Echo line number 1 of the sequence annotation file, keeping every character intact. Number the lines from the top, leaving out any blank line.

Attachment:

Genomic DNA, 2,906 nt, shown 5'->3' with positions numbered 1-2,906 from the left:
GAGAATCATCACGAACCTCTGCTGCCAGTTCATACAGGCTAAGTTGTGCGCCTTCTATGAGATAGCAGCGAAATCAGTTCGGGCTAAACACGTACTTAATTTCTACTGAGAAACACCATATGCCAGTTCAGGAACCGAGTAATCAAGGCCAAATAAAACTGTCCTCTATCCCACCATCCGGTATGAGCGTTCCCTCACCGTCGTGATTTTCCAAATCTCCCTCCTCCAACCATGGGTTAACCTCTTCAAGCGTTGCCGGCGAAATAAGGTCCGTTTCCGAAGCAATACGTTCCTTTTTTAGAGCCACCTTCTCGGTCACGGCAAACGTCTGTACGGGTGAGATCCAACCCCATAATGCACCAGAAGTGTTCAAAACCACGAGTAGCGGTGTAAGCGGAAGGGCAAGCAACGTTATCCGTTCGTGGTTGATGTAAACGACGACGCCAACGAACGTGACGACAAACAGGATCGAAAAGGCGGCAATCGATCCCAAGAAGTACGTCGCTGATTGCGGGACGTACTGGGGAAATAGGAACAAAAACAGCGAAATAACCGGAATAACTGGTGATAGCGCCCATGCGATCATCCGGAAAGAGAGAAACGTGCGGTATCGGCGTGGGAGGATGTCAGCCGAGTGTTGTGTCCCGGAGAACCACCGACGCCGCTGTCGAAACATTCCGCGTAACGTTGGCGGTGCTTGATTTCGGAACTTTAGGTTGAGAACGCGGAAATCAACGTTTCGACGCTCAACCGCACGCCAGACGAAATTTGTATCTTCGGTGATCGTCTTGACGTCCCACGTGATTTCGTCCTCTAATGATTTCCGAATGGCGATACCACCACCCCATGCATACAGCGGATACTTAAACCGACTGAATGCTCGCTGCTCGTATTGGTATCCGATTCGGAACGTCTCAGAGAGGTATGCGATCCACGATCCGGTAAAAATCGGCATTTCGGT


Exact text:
Genomic DNA, 2,906 nt, shown 5'->3' with positions numbered 1-2,906 from the left: